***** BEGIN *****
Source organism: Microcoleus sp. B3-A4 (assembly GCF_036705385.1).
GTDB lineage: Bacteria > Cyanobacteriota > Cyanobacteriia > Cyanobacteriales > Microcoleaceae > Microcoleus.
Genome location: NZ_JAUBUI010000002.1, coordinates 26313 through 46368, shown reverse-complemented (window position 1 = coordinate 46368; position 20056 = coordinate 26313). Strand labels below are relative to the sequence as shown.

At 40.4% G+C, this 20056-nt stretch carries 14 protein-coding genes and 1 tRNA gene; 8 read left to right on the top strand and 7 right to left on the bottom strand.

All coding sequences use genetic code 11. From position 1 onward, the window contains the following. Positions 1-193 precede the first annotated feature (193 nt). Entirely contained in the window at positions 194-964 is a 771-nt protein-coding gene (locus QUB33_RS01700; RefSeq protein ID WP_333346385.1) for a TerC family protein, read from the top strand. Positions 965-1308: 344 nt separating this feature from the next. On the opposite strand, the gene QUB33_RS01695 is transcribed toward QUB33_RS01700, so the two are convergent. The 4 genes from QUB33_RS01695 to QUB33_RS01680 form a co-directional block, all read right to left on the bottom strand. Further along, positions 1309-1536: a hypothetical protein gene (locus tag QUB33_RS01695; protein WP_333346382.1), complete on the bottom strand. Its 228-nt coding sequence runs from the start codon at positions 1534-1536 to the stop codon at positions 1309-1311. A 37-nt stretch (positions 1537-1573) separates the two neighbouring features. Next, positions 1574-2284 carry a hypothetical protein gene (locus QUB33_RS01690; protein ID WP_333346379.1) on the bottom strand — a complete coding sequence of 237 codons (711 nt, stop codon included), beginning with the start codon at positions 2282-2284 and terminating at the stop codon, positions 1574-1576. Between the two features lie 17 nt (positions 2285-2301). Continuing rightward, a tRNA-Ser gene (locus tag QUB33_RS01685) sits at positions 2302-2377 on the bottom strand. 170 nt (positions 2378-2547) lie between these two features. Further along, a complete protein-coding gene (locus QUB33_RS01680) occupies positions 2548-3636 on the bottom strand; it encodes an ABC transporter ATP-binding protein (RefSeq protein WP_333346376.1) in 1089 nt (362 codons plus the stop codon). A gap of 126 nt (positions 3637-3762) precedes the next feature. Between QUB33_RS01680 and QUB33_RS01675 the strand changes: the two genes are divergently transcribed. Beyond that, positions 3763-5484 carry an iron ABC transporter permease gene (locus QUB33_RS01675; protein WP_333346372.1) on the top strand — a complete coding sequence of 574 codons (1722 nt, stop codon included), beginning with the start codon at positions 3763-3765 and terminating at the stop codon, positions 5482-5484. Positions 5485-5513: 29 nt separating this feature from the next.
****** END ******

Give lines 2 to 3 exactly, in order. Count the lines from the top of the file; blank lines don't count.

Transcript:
GTDB lineage: Bacteria > Cyanobacteriota > Cyanobacteriia > Cyanobacteriales > Microcoleaceae > Microcoleus.
Genome location: NZ_JAUBUI010000002.1, coordinates 26313 through 46368, shown reverse-complemented (window position 1 = coordinate 46368; position 20056 = coordinate 26313). Strand labels below are relative to the sequence as shown.